Saturday, July 15, 2006

Bathos, exploitation, death of a child

When a child dies, or is dying, certain things happen, even to the shallowest and most facile of people.

First, they cease to be completely sane, at least in a normal sense. Coping skills break, perspectives change, a deeper level of emotion occurs, and fault lines are exposed.

Second, the state is exploited by others, who generally have no idea of what is going on. Most of the comments are "see, something terrible, which I can exploit for bathos" (well, they intend pathos, but you know how it is) or "see, people in the grip of soul wrenching grief, acting soul wrenched or out of complete control."

Third, they tend to find more contact with reality.

Which is why I was rather harsh in comments regarding the play On the Romance of a Dying Child.

In that play, two parents have a child they think is dying. In the play they have various emotions and discussions, appearing to come to embrace, in a shallow way, pity and self-absorbed views ("But now I have a dying child. That’s better than a big nose."), when they discover the child might not die. That leaves them with the closer: "(The doctor nods and exits. Pause. They look at each other. They look away. Pause.) What if he doesn't die? "

I only remark because the play is a good example of the typical use of the death of a child (real or fictional) as a way to exploit bathos for shallow, inauthentic and manipulative ways -- which you will see over and over again.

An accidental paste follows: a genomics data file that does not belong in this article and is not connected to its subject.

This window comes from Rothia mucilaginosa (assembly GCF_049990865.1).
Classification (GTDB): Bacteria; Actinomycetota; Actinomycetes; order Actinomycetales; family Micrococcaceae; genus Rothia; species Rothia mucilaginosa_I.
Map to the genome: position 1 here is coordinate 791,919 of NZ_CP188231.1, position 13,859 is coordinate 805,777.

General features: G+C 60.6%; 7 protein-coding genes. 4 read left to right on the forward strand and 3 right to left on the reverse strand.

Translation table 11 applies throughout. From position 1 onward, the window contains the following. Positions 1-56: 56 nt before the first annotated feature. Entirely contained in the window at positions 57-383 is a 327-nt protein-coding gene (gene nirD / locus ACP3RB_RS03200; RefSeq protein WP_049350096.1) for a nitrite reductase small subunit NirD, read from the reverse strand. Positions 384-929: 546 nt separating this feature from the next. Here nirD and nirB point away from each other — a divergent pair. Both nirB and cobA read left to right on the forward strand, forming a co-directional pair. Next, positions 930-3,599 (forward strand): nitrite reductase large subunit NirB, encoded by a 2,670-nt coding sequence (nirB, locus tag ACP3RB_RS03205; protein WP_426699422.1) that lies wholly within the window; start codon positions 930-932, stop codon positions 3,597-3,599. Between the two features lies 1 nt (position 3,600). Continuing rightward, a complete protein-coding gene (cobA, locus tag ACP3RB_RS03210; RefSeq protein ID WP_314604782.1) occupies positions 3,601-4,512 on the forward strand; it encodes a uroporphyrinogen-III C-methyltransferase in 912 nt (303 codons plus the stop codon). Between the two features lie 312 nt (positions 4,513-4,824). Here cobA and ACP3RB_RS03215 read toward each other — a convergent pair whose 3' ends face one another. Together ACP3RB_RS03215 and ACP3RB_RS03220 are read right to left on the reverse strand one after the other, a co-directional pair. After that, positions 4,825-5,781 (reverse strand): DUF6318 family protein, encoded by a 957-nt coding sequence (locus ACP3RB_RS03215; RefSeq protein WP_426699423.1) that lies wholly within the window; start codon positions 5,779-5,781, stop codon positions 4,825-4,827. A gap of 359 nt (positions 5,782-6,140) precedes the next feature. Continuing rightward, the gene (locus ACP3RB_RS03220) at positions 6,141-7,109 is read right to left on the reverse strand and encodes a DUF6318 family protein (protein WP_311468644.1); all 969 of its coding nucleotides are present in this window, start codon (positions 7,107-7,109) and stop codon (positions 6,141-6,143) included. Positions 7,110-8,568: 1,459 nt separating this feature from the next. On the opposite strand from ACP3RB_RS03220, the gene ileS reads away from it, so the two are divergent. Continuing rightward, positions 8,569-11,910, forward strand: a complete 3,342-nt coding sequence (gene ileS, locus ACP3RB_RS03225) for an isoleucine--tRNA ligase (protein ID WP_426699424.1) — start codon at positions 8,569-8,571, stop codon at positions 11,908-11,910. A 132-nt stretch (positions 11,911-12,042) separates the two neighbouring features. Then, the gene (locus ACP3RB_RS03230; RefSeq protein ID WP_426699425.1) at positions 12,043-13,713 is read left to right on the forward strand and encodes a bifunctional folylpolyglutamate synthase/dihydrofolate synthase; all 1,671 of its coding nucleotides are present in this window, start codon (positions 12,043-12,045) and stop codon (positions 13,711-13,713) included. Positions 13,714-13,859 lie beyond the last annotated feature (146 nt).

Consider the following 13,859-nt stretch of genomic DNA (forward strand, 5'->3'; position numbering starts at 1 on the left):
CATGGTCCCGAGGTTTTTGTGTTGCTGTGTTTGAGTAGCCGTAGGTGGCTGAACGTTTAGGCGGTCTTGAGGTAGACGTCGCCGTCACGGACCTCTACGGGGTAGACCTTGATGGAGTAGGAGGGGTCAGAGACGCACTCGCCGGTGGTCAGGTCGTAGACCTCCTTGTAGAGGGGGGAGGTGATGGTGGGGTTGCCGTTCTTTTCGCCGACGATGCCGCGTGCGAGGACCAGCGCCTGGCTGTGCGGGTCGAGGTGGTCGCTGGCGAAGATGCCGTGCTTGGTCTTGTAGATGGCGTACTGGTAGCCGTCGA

So, the play noted not because it is unusual, tripe, but because it is typical tripe, of a kind you should be aware you will be assaulted by continually, for the rest of your life, once a child dies.


Anonymous said...

The play may be shallow and exploitative, but it's not bathetic. It never aims for pathos. It aims for irony. It's more comedy than tragedy.

Stephen said...

It never aims for pathos. It aims for irony. and humor at the expense of parents whose child is dying.

That it manages to miss what it aims for, and that what it really is engaged in is mockery of the parents of a child who is dying, doesn't make it any more admirable or any less wallowing in bathos on the way to the target it misses.

Anonymous said...

The play (pretty clumsily IMO) mocks self-centered parents. The dying child is just a MacGuffin (if plays can be said to have MacGuffins), and that's arguably shallow and exploitative and even contemptible, but I don't really see it as bathetic.

Stephen said...

and that's arguably shallow and exploitative and even contemptible, but I don't really see it as bathetic

You may well be right. I was seeing bathos only in the invocation of the death of a child on the way to other things, not as the focus of the play, which I saw as exploiting that bathos, but it may be merely exploitative, not sustainted enough to be bathetic.

Good point.

Stephen said...

The author has explained himself.

His intent was to declare certain emotions and feelings (in the loss of sanity that is the death of a child) completely off-limits -- making the parent overwhelmed by grief fair target as a monster for having those thoughts.

And, to attack them for the feelings and for expressing them to each other.

Helps me understand why I reacted with such anger at the play. The author was intending to sit as judge and jury of all parents with children facing death and declare those who, at any time, veer into inanity or banal thoughts, monsters, deserving of even worse.

May he receive every blessing I have ever received, four fold.

annegb said...

Anonymous, are you crazy? There is nothing comedic in a dying child.

I'm with Stephen. I don't even care if he explained himself, nobody sits there in the hospital with their child dying and discusses how people will treat them after. You sit there numb, in shock, and feel like throwing up and breaking things. It was simply awful.